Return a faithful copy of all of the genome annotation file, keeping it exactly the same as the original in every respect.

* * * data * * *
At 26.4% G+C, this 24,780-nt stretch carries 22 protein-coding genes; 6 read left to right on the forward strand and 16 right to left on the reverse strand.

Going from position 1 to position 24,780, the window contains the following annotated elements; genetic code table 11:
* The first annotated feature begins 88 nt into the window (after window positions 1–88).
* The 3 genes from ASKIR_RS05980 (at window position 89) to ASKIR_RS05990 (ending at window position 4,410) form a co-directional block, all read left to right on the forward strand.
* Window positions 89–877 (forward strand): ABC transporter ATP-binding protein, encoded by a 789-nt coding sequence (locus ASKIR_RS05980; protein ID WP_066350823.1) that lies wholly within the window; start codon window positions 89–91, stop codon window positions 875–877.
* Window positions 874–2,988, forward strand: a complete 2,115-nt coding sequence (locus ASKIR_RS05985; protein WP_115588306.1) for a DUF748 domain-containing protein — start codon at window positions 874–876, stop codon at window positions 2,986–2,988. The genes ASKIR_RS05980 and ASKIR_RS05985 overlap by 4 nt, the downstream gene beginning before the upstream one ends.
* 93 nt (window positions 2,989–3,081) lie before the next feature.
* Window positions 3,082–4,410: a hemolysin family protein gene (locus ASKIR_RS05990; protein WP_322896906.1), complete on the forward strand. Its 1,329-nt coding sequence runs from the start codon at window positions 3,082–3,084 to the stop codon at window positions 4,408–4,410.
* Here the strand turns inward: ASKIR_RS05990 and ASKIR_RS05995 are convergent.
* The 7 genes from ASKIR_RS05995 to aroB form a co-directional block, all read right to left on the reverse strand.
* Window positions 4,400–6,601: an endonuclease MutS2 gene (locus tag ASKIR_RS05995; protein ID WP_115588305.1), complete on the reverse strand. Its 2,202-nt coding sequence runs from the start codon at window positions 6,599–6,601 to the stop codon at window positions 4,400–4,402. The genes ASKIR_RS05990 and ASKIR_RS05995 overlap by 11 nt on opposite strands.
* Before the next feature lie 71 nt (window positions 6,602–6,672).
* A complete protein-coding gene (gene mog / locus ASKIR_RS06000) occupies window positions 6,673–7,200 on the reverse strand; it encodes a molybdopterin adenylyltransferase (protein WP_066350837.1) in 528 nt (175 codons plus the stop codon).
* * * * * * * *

At 26.4% G+C, this 24,780-nt stretch carries 22 protein-coding genes; 6 read left to right on the forward strand and 16 right to left on the reverse strand.

Going from position 1 to position 24,780, the window contains the following annotated elements; genetic code table 11:
* The first annotated feature begins 88 nt into the window (after window positions 1–88).
* The 3 genes from ASKIR_RS05980 (at window position 89) to ASKIR_RS05990 (ending at window position 4,410) form a co-directional block, all read left to right on the forward strand.
* Window positions 89–877 (forward strand): ABC transporter ATP-binding protein, encoded by a 789-nt coding sequence (locus ASKIR_RS05980; protein ID WP_066350823.1) that lies wholly within the window; start codon window positions 89–91, stop codon window positions 875–877.
* Window positions 874–2,988, forward strand: a complete 2,115-nt coding sequence (locus ASKIR_RS05985; protein WP_115588306.1) for a DUF748 domain-containing protein — start codon at window positions 874–876, stop codon at window positions 2,986–2,988. The genes ASKIR_RS05980 and ASKIR_RS05985 overlap by 4 nt, the downstream gene beginning before the upstream one ends.
* 93 nt (window positions 2,989–3,081) lie before the next feature.
* Window positions 3,082–4,410: a hemolysin family protein gene (locus ASKIR_RS05990; protein WP_322896906.1), complete on the forward strand. Its 1,329-nt coding sequence runs from the start codon at window positions 3,082–3,084 to the stop codon at window positions 4,408–4,410.
* Here the strand turns inward: ASKIR_RS05990 and ASKIR_RS05995 are convergent.
* The 7 genes from ASKIR_RS05995 to aroB form a co-directional block, all read right to left on the reverse strand.
* Window positions 4,400–6,601: an endonuclease MutS2 gene (locus tag ASKIR_RS05995; protein ID WP_115588305.1), complete on the reverse strand. Its 2,202-nt coding sequence runs from the start codon at window positions 6,599–6,601 to the stop codon at window positions 4,400–4,402. The genes ASKIR_RS05990 and ASKIR_RS05995 overlap by 11 nt on opposite strands.
* Before the next feature lie 71 nt (window positions 6,602–6,672).
* A complete protein-coding gene (gene mog / locus ASKIR_RS06000) occupies window positions 6,673–7,200 on the reverse strand; it encodes a molybdopterin adenylyltransferase (protein WP_066350837.1) in 528 nt (175 codons plus the stop codon).